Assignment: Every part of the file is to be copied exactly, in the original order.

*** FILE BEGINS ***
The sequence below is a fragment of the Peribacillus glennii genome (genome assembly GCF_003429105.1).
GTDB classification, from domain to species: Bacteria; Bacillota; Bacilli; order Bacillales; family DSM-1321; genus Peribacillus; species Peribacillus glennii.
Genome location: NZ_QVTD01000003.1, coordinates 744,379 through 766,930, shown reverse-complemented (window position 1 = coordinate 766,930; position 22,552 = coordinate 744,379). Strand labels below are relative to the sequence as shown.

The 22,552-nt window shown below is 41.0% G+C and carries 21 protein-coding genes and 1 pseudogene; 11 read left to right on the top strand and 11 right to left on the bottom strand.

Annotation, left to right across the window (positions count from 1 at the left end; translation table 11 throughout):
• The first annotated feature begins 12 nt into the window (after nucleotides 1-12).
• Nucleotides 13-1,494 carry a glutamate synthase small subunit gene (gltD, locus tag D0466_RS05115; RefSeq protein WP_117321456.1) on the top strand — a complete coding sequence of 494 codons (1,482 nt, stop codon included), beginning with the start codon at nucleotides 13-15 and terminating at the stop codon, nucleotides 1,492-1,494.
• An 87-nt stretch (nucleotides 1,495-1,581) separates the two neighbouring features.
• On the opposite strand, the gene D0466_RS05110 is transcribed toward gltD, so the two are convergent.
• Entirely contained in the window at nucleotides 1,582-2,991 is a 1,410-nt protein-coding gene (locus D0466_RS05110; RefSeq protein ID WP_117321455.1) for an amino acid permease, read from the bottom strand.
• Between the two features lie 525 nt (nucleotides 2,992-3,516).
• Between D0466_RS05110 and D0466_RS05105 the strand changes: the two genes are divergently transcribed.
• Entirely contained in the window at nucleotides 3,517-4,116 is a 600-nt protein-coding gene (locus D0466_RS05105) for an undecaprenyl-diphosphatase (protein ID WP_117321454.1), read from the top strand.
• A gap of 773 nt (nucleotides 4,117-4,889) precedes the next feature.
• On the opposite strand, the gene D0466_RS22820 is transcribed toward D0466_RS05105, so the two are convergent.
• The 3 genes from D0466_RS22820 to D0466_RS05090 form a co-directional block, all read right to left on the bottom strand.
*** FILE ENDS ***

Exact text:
The sequence below is a fragment of the Peribacillus glennii genome (genome assembly GCF_003429105.1).
GTDB classification, from domain to species: Bacteria; Bacillota; Bacilli; order Bacillales; family DSM-1321; genus Peribacillus; species Peribacillus glennii.
Genome location: NZ_QVTD01000003.1, coordinates 744,379 through 766,930, shown reverse-complemented (window position 1 = coordinate 766,930; position 22,552 = coordinate 744,379). Strand labels below are relative to the sequence as shown.

The 22,552-nt window shown below is 41.0% G+C and carries 21 protein-coding genes and 1 pseudogene; 11 read left to right on the top strand and 11 right to left on the bottom strand.

Annotation, left to right across the window (positions count from 1 at the left end; translation table 11 throughout):
• The first annotated feature begins 12 nt into the window (after nucleotides 1-12).
• Nucleotides 13-1,494 carry a glutamate synthase small subunit gene (gltD, locus tag D0466_RS05115; RefSeq protein WP_117321456.1) on the top strand — a complete coding sequence of 494 codons (1,482 nt, stop codon included), beginning with the start codon at nucleotides 13-15 and terminating at the stop codon, nucleotides 1,492-1,494.
• An 87-nt stretch (nucleotides 1,495-1,581) separates the two neighbouring features.
• On the opposite strand, the gene D0466_RS05110 is transcribed toward gltD, so the two are convergent.
• Entirely contained in the window at nucleotides 1,582-2,991 is a 1,410-nt protein-coding gene (locus D0466_RS05110; RefSeq protein ID WP_117321455.1) for an amino acid permease, read from the bottom strand.
• Between the two features lie 525 nt (nucleotides 2,992-3,516).
• Between D0466_RS05110 and D0466_RS05105 the strand changes: the two genes are divergently transcribed.
• Entirely contained in the window at nucleotides 3,517-4,116 is a 600-nt protein-coding gene (locus D0466_RS05105) for an undecaprenyl-diphosphatase (protein ID WP_117321454.1), read from the top strand.
• A gap of 773 nt (nucleotides 4,117-4,889) precedes the next feature.
• On the opposite strand, the gene D0466_RS22820 is transcribed toward D0466_RS05105, so the two are convergent.
• The 3 genes from D0466_RS22820 to D0466_RS05090 form a co-directional block, all read right to left on the bottom strand.